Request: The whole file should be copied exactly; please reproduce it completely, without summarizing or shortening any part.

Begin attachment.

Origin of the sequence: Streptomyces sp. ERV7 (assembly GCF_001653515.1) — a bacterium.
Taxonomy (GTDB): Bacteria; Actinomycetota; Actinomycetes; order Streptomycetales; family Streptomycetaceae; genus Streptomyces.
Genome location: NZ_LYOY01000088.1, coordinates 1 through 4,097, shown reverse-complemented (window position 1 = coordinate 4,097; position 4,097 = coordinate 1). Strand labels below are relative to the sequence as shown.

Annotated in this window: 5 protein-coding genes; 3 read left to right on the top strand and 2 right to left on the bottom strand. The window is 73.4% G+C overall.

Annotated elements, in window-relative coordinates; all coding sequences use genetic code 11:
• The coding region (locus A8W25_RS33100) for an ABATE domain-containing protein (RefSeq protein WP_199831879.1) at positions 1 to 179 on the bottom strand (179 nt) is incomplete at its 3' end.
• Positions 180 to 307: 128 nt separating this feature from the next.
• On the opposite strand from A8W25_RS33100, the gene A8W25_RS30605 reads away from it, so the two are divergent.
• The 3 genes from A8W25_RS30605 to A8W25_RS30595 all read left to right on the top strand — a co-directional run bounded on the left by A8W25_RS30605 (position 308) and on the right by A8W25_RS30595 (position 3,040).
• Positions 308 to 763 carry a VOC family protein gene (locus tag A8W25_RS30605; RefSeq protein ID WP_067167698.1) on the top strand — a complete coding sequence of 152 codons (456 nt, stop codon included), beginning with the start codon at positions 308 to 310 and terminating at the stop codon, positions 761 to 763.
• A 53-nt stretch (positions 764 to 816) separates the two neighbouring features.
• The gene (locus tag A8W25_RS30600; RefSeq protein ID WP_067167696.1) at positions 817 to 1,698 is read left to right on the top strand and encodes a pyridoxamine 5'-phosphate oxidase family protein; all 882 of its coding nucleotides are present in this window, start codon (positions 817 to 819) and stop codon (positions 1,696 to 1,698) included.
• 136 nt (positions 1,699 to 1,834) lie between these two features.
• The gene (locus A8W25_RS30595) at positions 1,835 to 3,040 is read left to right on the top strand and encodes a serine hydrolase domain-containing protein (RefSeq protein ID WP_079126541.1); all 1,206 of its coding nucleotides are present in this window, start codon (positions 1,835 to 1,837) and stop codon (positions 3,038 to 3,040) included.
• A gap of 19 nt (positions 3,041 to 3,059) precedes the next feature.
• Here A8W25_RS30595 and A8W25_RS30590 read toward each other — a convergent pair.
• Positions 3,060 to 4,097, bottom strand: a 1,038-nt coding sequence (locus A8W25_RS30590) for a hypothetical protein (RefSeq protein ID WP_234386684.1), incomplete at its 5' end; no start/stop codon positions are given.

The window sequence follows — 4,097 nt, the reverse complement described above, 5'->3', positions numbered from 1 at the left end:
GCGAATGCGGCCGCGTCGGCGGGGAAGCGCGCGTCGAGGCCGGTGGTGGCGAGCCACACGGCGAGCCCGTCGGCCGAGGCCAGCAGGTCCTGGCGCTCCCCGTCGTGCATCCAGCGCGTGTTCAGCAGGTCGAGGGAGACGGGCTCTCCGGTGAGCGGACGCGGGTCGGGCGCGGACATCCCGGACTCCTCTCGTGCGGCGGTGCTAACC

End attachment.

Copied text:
Origin of the sequence: Streptomyces sp. ERV7 (assembly GCF_001653515.1) — a bacterium.
Taxonomy (GTDB): Bacteria; Actinomycetota; Actinomycetes; order Streptomycetales; family Streptomycetaceae; genus Streptomyces.
Genome location: NZ_LYOY01000088.1, coordinates 1 through 4,097, shown reverse-complemented (window position 1 = coordinate 4,097; position 4,097 = coordinate 1). Strand labels below are relative to the sequence as shown.

Annotated in this window: 5 protein-coding genes; 3 read left to right on the top strand and 2 right to left on the bottom strand. The window is 73.4% G+C overall.

Annotated elements, in window-relative coordinates; all coding sequences use genetic code 11:
• The coding region (locus A8W25_RS33100) for an ABATE domain-containing protein (RefSeq protein WP_199831879.1) at positions 1 to 179 on the bottom strand (179 nt) is incomplete at its 3' end.
• Positions 180 to 307: 128 nt separating this feature from the next.
• On the opposite strand from A8W25_RS33100, the gene A8W25_RS30605 reads away from it, so the two are divergent.
• The 3 genes from A8W25_RS30605 to A8W25_RS30595 all read left to right on the top strand — a co-directional run bounded on the left by A8W25_RS30605 (position 308) and on the right by A8W25_RS30595 (position 3,040).
• Positions 308 to 763 carry a VOC family protein gene (locus tag A8W25_RS30605; RefSeq protein ID WP_067167698.1) on the top strand — a complete coding sequence of 152 codons (456 nt, stop codon included), beginning with the start codon at positions 308 to 310 and terminating at the stop codon, positions 761 to 763.
• A 53-nt stretch (positions 764 to 816) separates the two neighbouring features.
• The gene (locus tag A8W25_RS30600; RefSeq protein ID WP_067167696.1) at positions 817 to 1,698 is read left to right on the top strand and encodes a pyridoxamine 5'-phosphate oxidase family protein; all 882 of its coding nucleotides are present in this window, start codon (positions 817 to 819) and stop codon (positions 1,696 to 1,698) included.
• 136 nt (positions 1,699 to 1,834) lie between these two features.
• The gene (locus A8W25_RS30595) at positions 1,835 to 3,040 is read left to right on the top strand and encodes a serine hydrolase domain-containing protein (RefSeq protein ID WP_079126541.1); all 1,206 of its coding nucleotides are present in this window, start codon (positions 1,835 to 1,837) and stop codon (positions 3,038 to 3,040) included.
• A gap of 19 nt (positions 3,041 to 3,059) precedes the next feature.
• Here A8W25_RS30595 and A8W25_RS30590 read toward each other — a convergent pair.
• Positions 3,060 to 4,097, bottom strand: a 1,038-nt coding sequence (locus A8W25_RS30590) for a hypothetical protein (RefSeq protein ID WP_234386684.1), incomplete at its 5' end; no start/stop codon positions are given.

The window sequence follows — 4,097 nt, the reverse complement described above, 5'->3', positions numbered from 1 at the left end:
GCGAATGCGGCCGCGTCGGCGGGGAAGCGCGCGTCGAGGCCGGTGGTGGCGAGCCACACGGCGAGCCCGTCGGCCGAGGCCAGCAGGTCCTGGCGCTCCCCGTCGTGCATCCAGCGCGTGTTCAGCAGGTCGAGGGAGACGGGCTCTCCGGTGAGCGGACGCGGGTCGGGCGCGGACATCCCGGACTCCTCTCGTGCGGCGGTGCTAACC